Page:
Limiting the Progression of Inflammatory Bowel Disease

IBD is the collective term for Crohn’s disease and ulcerative colitis, two currently incurable conditions which involve excessive inflammation in the gut, causing debilitating symptoms like pain and diarrhea.

Researchers have characterized a specialized type of immune cell, which plays a key role in protecting and repairing the cells in the healthy human gut. These protective immune cells are depleted in inflammatory bowel disease (IBD), leaving patients vulnerable to disease progression and severe complications. 

As part of their study the researchers investigated tissue from over 150 patients at Guy’s and St Thomas’ NHS Foundation Trust, dissecting a major population of T cells called gamma delta (γδ) T cells in the colons of people with healthy guts and people with IBD. In healthy guts, there was a unique specialized subset of gamma delta cells, termed V-gamma-4 (Vg4) cells, that intriguingly were significantly altered and often conspicuously depleted in inflamed IBD samples.

Prior to this work, the team at the Crick and King’s had identified molecules in the healthy gut epithelium (the cells lining the gut walls) which directly interact with Vg4 T cells. So, in this new study they tested whether losing this normal interaction between Vg4 T cells and the epithelium was underpinning disease.

To do this, the team looked at relatively rare individuals carrying a gene that severely limits this interaction, and found that whereas carrying this gene didn’t increase the chance of developing IBD, for those who already developed Crohn’s Disease, it significantly increased the risk of disease progression and the development of severe complications.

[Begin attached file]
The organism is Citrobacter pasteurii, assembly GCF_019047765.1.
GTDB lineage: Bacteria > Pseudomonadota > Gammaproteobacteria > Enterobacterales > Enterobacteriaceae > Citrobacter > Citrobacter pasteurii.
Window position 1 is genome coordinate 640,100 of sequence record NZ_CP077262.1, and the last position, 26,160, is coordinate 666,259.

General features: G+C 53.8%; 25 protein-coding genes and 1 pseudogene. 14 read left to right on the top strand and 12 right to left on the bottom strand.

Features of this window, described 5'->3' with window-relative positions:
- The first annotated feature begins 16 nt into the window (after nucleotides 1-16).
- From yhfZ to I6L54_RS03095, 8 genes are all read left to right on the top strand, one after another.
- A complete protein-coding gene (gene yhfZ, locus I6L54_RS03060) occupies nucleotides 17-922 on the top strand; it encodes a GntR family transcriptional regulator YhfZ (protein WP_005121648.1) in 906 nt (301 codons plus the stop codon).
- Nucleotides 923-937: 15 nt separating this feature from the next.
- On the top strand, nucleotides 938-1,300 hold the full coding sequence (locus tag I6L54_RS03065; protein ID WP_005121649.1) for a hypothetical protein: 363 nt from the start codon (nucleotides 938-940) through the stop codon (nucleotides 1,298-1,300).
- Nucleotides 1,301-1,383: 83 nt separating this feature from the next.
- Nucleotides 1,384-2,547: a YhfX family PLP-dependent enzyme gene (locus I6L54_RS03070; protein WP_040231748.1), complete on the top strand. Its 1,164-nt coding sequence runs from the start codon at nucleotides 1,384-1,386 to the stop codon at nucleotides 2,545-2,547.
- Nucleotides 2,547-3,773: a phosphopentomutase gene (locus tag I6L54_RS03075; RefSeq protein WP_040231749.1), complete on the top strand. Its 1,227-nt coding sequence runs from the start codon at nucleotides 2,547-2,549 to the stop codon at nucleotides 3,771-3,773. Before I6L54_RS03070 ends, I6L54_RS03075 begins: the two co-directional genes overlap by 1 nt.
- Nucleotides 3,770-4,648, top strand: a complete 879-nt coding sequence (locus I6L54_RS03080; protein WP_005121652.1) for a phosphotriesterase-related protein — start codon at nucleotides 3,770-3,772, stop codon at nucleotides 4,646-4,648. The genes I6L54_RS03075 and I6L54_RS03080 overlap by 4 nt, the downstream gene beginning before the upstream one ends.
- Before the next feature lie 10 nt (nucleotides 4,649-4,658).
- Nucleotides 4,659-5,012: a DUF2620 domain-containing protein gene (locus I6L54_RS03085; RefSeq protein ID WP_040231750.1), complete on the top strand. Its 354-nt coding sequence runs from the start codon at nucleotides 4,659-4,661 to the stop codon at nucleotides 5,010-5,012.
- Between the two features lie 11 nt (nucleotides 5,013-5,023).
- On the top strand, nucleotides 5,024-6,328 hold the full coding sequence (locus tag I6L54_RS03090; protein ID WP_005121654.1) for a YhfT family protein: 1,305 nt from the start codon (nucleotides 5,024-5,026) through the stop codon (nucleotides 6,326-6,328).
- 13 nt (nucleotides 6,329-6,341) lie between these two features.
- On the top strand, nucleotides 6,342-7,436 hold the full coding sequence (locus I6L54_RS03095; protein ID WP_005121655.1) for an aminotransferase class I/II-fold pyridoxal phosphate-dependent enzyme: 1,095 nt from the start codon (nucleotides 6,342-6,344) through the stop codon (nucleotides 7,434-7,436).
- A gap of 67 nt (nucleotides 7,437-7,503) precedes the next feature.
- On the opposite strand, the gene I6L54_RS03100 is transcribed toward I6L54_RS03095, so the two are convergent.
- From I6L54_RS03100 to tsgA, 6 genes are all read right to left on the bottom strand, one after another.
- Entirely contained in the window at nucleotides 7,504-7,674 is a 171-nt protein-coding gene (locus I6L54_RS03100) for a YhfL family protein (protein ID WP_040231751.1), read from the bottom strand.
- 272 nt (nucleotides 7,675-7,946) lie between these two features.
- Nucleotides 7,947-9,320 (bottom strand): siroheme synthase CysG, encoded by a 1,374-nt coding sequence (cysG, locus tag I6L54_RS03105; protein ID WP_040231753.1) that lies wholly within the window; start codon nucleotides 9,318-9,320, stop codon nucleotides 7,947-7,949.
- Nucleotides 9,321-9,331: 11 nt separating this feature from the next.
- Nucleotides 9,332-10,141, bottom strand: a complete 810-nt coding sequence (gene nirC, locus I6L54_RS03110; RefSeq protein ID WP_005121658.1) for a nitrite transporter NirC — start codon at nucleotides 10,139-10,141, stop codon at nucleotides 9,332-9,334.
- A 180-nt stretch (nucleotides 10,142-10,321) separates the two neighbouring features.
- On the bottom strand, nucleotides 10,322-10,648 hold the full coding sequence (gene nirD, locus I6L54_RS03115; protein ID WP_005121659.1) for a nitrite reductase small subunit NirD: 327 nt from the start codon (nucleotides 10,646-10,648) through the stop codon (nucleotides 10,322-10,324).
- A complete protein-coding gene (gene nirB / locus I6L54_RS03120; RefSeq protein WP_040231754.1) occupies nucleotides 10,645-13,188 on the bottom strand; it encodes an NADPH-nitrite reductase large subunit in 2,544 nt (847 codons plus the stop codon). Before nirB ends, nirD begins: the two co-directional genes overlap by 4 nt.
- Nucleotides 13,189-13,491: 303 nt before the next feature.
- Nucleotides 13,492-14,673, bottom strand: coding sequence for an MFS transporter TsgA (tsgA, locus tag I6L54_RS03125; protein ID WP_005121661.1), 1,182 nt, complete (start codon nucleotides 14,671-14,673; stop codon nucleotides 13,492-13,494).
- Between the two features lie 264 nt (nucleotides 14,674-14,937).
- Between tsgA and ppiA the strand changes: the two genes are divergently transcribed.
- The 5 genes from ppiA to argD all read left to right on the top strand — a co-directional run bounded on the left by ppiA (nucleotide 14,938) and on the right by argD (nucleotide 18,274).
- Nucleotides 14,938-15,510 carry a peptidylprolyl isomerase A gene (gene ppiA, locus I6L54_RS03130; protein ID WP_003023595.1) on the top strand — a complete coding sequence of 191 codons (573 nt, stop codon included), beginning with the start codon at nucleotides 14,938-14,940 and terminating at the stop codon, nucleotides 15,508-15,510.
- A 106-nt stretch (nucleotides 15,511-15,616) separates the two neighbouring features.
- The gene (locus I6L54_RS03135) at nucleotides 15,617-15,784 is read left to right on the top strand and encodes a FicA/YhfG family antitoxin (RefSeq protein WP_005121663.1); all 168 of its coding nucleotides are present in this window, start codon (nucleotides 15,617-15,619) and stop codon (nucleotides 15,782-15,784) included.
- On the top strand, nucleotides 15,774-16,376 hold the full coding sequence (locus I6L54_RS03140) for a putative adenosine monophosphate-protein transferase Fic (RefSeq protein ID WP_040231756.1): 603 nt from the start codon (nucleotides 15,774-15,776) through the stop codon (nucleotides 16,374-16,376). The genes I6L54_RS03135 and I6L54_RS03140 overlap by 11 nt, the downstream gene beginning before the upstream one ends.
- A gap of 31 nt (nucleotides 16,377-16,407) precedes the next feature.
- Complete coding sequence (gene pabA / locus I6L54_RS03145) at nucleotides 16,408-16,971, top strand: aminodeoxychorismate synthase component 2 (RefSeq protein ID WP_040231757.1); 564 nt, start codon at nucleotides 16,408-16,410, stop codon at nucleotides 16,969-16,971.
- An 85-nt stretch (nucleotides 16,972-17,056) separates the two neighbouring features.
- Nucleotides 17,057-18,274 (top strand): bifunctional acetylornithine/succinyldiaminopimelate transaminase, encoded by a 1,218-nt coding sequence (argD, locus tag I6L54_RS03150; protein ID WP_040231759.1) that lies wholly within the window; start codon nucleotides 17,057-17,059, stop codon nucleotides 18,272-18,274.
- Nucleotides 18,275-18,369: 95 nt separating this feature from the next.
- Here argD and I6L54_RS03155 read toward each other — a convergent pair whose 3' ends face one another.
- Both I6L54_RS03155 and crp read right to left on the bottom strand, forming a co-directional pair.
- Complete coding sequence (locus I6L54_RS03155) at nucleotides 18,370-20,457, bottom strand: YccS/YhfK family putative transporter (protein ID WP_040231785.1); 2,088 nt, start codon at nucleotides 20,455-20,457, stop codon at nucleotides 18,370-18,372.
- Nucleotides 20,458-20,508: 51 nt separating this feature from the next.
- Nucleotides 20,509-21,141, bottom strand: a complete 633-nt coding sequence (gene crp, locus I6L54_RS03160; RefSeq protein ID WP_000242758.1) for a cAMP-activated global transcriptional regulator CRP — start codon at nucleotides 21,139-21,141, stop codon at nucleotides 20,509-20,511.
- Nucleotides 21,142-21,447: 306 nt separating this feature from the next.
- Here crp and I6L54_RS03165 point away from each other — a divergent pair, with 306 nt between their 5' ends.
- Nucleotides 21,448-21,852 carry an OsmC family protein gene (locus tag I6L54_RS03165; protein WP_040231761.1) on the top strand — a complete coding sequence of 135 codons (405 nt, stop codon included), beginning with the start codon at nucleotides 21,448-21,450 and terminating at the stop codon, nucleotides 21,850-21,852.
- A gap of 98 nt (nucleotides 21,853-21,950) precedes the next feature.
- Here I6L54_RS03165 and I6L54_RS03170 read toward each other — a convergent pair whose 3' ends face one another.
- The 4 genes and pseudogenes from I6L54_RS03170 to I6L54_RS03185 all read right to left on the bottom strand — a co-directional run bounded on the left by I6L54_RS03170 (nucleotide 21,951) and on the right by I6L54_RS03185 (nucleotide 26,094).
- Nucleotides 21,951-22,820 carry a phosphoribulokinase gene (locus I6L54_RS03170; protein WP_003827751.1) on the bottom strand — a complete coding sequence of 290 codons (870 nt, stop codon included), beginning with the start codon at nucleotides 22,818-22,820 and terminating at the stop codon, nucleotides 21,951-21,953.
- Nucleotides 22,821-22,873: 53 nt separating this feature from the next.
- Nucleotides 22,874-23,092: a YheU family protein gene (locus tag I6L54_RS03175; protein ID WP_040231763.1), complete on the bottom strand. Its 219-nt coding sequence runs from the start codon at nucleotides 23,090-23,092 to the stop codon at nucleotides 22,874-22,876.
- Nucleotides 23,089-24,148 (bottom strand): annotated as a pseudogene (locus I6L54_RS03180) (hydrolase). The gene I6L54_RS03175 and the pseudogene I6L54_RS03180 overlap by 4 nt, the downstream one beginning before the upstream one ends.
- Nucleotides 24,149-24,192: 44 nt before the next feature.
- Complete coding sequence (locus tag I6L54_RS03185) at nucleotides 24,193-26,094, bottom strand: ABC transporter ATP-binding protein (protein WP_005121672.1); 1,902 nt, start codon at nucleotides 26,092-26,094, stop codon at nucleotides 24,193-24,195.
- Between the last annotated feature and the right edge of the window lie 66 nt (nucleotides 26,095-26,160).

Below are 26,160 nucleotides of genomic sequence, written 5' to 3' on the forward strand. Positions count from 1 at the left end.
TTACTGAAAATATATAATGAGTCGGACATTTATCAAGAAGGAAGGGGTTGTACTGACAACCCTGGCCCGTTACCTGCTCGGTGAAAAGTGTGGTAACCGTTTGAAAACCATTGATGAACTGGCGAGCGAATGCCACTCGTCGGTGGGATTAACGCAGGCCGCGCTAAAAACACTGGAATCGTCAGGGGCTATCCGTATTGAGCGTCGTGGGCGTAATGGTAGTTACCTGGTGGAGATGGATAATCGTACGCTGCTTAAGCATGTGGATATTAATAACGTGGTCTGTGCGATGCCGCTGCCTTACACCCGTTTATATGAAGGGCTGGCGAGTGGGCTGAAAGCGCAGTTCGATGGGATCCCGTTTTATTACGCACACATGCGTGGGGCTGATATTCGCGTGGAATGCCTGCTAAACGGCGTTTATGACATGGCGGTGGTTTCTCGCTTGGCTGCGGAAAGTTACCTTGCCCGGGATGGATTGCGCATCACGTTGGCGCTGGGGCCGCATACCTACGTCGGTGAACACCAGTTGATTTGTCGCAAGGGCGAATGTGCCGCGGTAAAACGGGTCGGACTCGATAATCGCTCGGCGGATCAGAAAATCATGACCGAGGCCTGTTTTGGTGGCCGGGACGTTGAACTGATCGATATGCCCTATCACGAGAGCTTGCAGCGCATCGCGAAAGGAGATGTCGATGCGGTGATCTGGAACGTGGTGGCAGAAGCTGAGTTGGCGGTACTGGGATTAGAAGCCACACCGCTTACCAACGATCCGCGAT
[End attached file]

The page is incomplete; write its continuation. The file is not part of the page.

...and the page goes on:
The researchers also observed that, in people whose inflammation had improved, those with restored Vg4 T cell function were less likely to relapse than those who did not. This suggests that assessing the status of Vg4 T cells could be a useful biomarker for disease progression.

Adrian Hayday, leader of the study, said: “The links between uncontrolled IBD and particularly severe forms of colon cancer aren’t well understood. So, it’s fascinating that the key immune cell subset that we have identified as missing in IBD, may also be the same as the gut γδ T cells described by another group in Milan as having profound potential to attack colon cancer cells. We think that defects in these cells could conceivably link the two diseases.

The next steps for the research are to investigate potential drug targets for the interactions between γδ T cell and the epithelial cells and to refine approaches for routinely monitoring gut γδ T cells as a much-needed marker for IBD progression versus recovery. The broader implications of this immune cell biology on different body surfaces should also be a focus.


Robin J. Dart, Iva Zlatareva, Pierre Vantourout, Efstathios Theodoridis, Ariella Amar, Shichina Kannambath, Philip East, Timothy Recaldin, John C. Mansfield, Christopher A. Lamb, Miles Parkes, Peter M. Irving, Natalie J. Prescott, Adrian C. Hayday. Conserved γδ T cell selection by BTNL proteins limits progression of human inflammatory bowel disease. Science, 2023; 381 (6663) DOI: 10.1126/science.adh0301

The Francis Crick Institute. “Specialized gut immune cells pinpointed that can limit progression of inflammatory bowel disease.” ScienceDaily. ScienceDaily, 14 September 2023. <>.

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Photo by Frank Flores